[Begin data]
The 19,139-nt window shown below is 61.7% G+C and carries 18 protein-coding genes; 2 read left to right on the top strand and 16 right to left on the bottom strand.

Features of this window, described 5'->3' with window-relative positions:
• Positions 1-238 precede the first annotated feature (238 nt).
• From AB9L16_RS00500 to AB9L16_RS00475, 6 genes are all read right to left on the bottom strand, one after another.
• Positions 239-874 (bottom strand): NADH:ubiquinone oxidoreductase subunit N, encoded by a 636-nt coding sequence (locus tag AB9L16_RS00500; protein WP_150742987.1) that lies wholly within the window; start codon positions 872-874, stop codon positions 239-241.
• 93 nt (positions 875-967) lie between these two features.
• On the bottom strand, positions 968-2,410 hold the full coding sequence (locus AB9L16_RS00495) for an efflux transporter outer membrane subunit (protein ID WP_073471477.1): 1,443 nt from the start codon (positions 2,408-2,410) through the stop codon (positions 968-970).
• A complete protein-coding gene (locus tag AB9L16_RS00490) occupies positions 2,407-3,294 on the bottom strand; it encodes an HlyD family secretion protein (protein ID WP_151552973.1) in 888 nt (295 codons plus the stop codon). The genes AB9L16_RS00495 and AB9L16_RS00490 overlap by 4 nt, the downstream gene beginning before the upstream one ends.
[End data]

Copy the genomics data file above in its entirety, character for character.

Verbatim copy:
The 19,139-nt window shown below is 61.7% G+C and carries 18 protein-coding genes; 2 read left to right on the top strand and 16 right to left on the bottom strand.

Features of this window, described 5'->3' with window-relative positions:
• Positions 1-238 precede the first annotated feature (238 nt).
• From AB9L16_RS00500 to AB9L16_RS00475, 6 genes are all read right to left on the bottom strand, one after another.
• Positions 239-874 (bottom strand): NADH:ubiquinone oxidoreductase subunit N, encoded by a 636-nt coding sequence (locus tag AB9L16_RS00500; protein WP_150742987.1) that lies wholly within the window; start codon positions 872-874, stop codon positions 239-241.
• 93 nt (positions 875-967) lie between these two features.
• On the bottom strand, positions 968-2,410 hold the full coding sequence (locus AB9L16_RS00495) for an efflux transporter outer membrane subunit (protein ID WP_073471477.1): 1,443 nt from the start codon (positions 2,408-2,410) through the stop codon (positions 968-970).
• A complete protein-coding gene (locus tag AB9L16_RS00490) occupies positions 2,407-3,294 on the bottom strand; it encodes an HlyD family secretion protein (protein ID WP_151552973.1) in 888 nt (295 codons plus the stop codon). The genes AB9L16_RS00495 and AB9L16_RS00490 overlap by 4 nt, the downstream gene beginning before the upstream one ends.